I had arrived on the Spanish island of Mallorca the day before, alone and exhausted. As I pulled my suitcase through the tiny sunlit airport, the reality
of a long-distance bike trip abroad was just starting to sink in. I headed toward the exit and massaged a cramp in my neck, wondering if the three
spin classes I’d taken had prepared me to bike up endless, steep inclines.
They say you get an inch and want a mile. I definitely want more miles. Included in my utopian bike city fantasy...
Some hazards don’t stem from cars. As biking season kicks into gear, let’s consider my top totally avoidable faux pas.
Julie Hochstadter, the former director of online cycling forum thechainlink.org, offers tips for dressing for work when commuting on your bike
Bikes in cities are like the horses of the Wild West. They can release us from traffic snarls, free us from El platforms and unshackle us from Chicago’s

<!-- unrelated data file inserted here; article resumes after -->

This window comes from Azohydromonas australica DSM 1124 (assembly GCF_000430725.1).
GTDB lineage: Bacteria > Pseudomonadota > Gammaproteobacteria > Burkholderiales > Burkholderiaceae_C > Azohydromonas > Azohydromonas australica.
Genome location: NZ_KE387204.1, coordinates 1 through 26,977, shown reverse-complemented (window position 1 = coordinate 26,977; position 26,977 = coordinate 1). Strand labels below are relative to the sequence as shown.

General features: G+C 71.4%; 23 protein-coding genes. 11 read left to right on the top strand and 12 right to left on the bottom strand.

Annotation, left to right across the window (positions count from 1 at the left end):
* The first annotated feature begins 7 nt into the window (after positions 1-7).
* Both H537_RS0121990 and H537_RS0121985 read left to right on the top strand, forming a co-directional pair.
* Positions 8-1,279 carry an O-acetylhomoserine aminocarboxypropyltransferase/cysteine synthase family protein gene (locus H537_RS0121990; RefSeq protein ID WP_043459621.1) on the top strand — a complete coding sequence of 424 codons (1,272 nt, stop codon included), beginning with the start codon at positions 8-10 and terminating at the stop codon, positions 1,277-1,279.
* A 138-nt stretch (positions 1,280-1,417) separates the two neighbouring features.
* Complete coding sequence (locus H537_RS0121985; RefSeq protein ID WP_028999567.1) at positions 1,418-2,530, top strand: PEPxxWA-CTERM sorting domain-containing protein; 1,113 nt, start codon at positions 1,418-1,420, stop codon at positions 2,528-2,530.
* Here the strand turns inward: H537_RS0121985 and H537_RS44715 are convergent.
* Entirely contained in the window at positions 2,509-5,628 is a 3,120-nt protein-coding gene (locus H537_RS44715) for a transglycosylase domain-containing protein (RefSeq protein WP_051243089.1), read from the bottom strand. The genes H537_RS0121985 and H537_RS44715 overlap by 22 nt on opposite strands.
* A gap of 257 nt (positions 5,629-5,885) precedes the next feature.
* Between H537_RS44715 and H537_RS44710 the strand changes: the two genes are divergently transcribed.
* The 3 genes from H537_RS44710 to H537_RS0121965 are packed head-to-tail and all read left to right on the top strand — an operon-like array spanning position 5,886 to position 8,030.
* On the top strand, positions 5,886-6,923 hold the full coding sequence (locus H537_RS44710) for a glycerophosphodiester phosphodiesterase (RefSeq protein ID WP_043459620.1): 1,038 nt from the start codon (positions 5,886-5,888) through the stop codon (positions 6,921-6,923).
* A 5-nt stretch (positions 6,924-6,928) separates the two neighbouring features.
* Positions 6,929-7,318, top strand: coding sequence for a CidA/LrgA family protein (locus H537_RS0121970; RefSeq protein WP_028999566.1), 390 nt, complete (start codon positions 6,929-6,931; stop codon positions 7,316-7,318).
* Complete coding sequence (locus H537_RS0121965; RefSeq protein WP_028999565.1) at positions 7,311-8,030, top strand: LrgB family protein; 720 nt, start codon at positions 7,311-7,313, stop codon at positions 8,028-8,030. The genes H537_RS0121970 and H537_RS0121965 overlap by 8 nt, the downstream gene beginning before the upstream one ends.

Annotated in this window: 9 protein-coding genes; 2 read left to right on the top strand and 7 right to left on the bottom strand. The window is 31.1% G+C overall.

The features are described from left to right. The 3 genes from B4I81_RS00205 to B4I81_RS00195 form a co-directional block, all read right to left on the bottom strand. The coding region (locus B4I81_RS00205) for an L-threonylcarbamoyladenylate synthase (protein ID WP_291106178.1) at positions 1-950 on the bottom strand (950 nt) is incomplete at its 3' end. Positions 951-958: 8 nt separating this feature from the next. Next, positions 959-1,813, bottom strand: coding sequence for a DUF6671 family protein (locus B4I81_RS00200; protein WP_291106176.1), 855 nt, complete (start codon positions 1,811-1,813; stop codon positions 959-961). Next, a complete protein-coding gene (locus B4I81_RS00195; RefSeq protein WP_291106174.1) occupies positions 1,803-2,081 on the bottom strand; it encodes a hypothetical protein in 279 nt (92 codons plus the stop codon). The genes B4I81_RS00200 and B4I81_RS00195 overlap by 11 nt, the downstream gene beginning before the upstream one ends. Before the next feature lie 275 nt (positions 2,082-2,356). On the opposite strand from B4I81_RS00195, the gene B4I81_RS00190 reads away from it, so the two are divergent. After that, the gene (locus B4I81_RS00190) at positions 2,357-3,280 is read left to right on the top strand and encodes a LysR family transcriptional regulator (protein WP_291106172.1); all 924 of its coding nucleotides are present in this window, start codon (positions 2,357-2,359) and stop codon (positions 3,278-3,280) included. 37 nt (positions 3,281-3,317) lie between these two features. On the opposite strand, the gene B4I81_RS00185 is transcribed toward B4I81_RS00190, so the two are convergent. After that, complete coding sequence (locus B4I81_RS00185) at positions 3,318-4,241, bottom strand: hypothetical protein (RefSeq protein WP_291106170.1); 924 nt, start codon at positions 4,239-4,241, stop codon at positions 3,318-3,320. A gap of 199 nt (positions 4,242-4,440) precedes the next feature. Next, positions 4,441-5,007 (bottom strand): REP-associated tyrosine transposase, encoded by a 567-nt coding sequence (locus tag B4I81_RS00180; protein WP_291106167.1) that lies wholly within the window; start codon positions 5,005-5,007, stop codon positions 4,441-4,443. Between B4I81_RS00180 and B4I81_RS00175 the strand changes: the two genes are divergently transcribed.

parking meter system. Did you know that cycling was even more of a liberating force in the women’s rights movement?
Chicago-area cyclists unite annually at Bike Swap to shop for bikes, bike parts, bike clothes and accessories. We also swap stories over beer and meet
other cycling enthusiasts. A lot of women showed up at this year’s event, giving me the chance to ask some fellow female cyclists what biking means
to them. I discovered that, to these women, it’s much more than a form of transportation.
There is nothing like the thrill of a brand new ride—or the intense let down when it vanishes. Cycling is kind of like pet ownership. You get attached,
despite the odds, and end up committing to a fair amount of frustration along with the fun, in our fair city, anyway.
Everyone should have a happy place—ideally, a few. These days, mine is a broad stretch of concrete on the lakefront just north of Division Street beach.